I haven't been working in B2C SaaS myself, but I guess like when you look at B2B, in general, the ticket prices are a bit higher, right? So, what we see is maybe $10 to $50 for SaaS starting at 40, 50, and then can go up to 1000 plus. So, I guess the amount of labor you can do for the client also increases. So, with B2C, you probably need a lot more automation.

People probably don't even want to talk to a human being, versus B2B, where the product prices are higher, and you probably want to talk to them to ensure they don't churn. So, I think those will be the biggest differences. But we, within B2B, can learn a lot from B2C because when you open up any app, for example, HelloFresh, if you want to cancel or something is wrong with the product, and you put it in the app, they always try to save you or give you a small discount to make you happy right away, things like that.

So those kinds of things happen in B2B as well, right? Where you can either cancel your product, you hit that red button, and it canceled automatically, or they tried to save you again as in while you're actually trying to cancel your product, you have five options, and those options will revert into a solution again, really trying to save you.

So, the short answer, B2C is going to be more automated because the volume is going to be higher, ticket prices are going to be lower, and B2B is going to be more manual when the price is going to be higher because, in the end, you don't want to lose a $1,000 client without ever having talked to him in the last six months. For me, that's no option.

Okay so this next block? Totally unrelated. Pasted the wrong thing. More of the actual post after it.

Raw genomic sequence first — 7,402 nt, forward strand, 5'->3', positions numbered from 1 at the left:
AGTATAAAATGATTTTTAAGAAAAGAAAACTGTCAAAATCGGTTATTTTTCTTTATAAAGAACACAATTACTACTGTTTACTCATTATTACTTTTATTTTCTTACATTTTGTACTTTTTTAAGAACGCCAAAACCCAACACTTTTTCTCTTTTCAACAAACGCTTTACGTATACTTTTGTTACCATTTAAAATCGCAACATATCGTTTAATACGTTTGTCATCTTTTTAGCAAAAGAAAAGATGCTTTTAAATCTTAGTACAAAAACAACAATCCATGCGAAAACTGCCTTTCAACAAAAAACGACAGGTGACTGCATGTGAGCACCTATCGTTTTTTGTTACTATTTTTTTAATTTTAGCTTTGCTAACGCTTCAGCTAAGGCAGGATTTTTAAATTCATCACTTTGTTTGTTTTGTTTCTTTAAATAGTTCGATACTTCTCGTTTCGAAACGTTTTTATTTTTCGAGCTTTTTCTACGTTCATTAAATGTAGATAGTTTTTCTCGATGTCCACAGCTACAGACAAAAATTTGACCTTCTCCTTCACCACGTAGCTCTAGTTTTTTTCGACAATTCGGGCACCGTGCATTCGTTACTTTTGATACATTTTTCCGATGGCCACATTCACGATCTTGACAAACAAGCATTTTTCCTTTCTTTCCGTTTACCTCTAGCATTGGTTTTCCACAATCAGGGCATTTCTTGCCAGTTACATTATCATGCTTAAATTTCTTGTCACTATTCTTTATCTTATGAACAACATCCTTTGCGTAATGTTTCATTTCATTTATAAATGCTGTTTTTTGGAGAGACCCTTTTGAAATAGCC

Jacky  29:34

Has a customer success role always been around, or has it become more prevalent in recent years, maybe because B2B SaaS has been booming too? Because I, in my personal experience, it seems I hear so much more about customer success roles nowadays, compared to, you know, five, six years ago.

Popularity Customer Success

Joran Hofman  30:04

Yeah, it's definitely more popular. But I also guess because of the potential extra revenue or the potential extra growth CS can bring. If you decrease your churn by 1%, it will have a huge impact on your company's growth. So, if you can even get a negative churn, now you can increase your company's growth exponentially. So, I think it's just because people actually noticed that when you talk to your clients, and you figure out what they really want and make sure that they stay, you're not filling up a leaky bucket, as you say. So, if you can keep the bucket solid at the bottom, then you can just fill it up with new clients. And that is the biggest value, of course, CS can bring where you keep your current client; you're not losing them, you just have to add on top of that, and then your growth will be much faster.

Jacky  30:59

Okay, then. So, then the million-dollar question, since a CS who can retain 1% could be a huge amount. How do you find a great customer success person? Like what? Because, you know, we have talked about customer success so far. And it's different from customer support and different from sales. But then, when they talk about onboarding, it also has some relevance to the product.